And yet we encourage our fictional heroes to be emotionally retarded - to be abusive. To commit acts of sexual violence on women. The number of "forced" kisses and torn gowns I've come across in that certain genre, defies belief. It's a funny thing, but I'm in a line of business where I work with victims of crime. Dealing with a young man at the moment who's come my way because he "forced" himself on a girl. He didn't rape her, didn’t hurt her physically, but frightened her and distressed her: he touched her in places she did not want to be touched. In certain books, if he'd been a strong, silent alpha-male, that would be her fault, you see - that the strength of his desire was such that he just had to have her. That she encouraged him, led him on. It's a compliment, girls. Did you not know that you only have to leave the house for those poor lust-maddened menfolk to be tearing at your clothes, such is the power of your womanhood?

That's not emancipation, that's just tricking out an old whore in new paint, and calling it escapism. And life throws up enough intrigue and uncertainty, without a need to invent some more.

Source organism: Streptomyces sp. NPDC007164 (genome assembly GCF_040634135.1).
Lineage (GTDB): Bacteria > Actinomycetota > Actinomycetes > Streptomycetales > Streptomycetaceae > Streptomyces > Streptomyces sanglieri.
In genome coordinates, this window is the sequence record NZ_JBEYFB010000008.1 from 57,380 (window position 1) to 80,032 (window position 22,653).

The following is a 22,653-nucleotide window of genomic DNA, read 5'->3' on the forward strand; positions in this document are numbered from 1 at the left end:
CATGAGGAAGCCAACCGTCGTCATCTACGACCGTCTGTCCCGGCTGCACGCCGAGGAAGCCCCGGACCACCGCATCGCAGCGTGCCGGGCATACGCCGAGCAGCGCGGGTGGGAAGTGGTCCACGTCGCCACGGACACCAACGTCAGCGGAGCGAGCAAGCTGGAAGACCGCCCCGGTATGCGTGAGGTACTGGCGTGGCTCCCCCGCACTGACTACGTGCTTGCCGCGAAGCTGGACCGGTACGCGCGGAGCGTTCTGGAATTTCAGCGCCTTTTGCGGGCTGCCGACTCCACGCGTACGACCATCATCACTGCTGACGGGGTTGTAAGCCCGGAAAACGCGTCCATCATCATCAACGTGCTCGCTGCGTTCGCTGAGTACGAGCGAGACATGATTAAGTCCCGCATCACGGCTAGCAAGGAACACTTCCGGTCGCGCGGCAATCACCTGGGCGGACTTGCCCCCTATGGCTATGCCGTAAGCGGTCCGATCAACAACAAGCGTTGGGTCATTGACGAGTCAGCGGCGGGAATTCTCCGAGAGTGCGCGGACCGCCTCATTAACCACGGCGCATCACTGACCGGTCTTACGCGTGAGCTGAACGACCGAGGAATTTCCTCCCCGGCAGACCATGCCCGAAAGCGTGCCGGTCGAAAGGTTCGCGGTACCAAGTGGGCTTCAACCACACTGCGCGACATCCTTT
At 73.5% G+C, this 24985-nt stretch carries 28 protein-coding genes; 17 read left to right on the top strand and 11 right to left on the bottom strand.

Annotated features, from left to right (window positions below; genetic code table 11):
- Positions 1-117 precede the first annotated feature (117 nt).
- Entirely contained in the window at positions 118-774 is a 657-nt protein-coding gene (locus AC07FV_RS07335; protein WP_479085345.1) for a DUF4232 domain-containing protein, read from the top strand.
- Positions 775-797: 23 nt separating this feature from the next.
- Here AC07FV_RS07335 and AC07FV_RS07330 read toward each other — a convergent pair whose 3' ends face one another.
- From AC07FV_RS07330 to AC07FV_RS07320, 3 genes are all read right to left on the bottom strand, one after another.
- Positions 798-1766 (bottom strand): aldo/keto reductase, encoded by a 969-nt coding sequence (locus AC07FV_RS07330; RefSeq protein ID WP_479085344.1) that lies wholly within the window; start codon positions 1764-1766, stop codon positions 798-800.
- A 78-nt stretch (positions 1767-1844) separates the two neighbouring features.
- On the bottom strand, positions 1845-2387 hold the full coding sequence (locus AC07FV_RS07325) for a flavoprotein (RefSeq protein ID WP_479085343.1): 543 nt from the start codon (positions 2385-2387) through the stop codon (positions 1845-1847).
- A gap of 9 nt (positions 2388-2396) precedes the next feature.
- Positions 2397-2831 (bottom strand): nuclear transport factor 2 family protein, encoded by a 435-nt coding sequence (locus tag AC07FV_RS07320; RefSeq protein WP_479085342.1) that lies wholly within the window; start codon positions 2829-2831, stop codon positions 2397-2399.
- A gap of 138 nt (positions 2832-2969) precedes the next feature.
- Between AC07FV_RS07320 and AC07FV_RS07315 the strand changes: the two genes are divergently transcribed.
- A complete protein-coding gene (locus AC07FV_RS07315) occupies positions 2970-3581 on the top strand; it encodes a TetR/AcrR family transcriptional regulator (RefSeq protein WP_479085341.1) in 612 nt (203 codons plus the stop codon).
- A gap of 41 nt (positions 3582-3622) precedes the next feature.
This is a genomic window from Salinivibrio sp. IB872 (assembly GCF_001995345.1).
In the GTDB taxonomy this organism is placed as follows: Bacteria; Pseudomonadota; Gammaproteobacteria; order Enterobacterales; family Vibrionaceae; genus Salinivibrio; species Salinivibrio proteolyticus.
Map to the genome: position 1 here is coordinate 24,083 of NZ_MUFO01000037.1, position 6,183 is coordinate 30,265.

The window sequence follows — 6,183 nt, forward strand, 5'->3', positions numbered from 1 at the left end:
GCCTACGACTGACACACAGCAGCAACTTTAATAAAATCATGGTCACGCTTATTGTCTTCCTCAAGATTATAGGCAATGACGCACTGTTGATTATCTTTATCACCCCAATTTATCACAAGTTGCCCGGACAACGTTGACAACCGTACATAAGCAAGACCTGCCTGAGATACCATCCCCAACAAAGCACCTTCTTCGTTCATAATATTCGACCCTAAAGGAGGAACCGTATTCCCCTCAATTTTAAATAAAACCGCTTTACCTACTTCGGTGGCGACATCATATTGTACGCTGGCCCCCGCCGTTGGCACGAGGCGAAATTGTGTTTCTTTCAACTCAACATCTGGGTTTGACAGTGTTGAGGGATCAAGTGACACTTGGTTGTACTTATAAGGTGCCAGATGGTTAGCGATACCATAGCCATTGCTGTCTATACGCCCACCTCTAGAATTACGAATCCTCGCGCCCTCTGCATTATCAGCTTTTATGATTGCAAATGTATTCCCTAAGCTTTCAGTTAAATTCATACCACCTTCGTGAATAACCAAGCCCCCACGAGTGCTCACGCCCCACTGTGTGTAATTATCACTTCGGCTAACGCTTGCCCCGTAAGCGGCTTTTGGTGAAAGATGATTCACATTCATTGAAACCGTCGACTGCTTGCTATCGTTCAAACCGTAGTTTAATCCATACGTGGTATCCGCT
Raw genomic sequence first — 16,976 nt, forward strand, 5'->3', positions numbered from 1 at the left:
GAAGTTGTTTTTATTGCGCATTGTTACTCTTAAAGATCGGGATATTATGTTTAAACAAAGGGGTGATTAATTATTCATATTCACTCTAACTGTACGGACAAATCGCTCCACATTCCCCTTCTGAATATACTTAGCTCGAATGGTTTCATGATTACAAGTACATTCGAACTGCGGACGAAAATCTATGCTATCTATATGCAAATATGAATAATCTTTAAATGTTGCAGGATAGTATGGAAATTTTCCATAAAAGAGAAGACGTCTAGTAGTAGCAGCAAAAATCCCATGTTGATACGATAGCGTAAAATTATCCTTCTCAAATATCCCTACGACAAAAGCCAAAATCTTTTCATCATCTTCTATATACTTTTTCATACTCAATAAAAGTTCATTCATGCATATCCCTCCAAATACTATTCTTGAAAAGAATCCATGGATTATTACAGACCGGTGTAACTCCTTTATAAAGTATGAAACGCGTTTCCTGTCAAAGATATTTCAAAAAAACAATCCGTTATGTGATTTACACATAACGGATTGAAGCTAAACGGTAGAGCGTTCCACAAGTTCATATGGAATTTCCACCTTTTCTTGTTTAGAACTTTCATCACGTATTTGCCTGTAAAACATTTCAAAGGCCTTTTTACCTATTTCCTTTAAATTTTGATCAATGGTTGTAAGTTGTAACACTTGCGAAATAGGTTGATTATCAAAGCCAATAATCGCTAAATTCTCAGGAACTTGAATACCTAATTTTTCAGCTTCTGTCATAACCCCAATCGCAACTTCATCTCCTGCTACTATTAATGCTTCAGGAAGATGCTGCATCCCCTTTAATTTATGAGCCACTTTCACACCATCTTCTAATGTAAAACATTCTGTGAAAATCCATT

I leave you with a quote from the 1598 "Godly Form of Household Government", by Robert Cleaver -
"Matrimony, is a lawful knot, and unto God an acceptable yoking and joining together of one man, and one woman, with the good consent of them both: to the end that they may dwell together in friendship and honesty, one helping and comforting the other, eschewing whoredom, and all uncleanness, bringing up their children in the fear of God: or it is a coupling together of two persons into one flesh, not to be broken, according unto the ordinance of God: so to continue during the life of either of them."

Take out the religious references, if you like. But - to dwell together in friendship and honesty, one helping and comforting the other?

In all honesty, can you see Christian Grey and Anastasia in twenty years' time, one helping and comforting the other?

Because I'm damned if I can. 

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Awarded for Excellence in Research by 17th-Century Specialists

Awarded for Excellence in Research by 17th-Century Specialists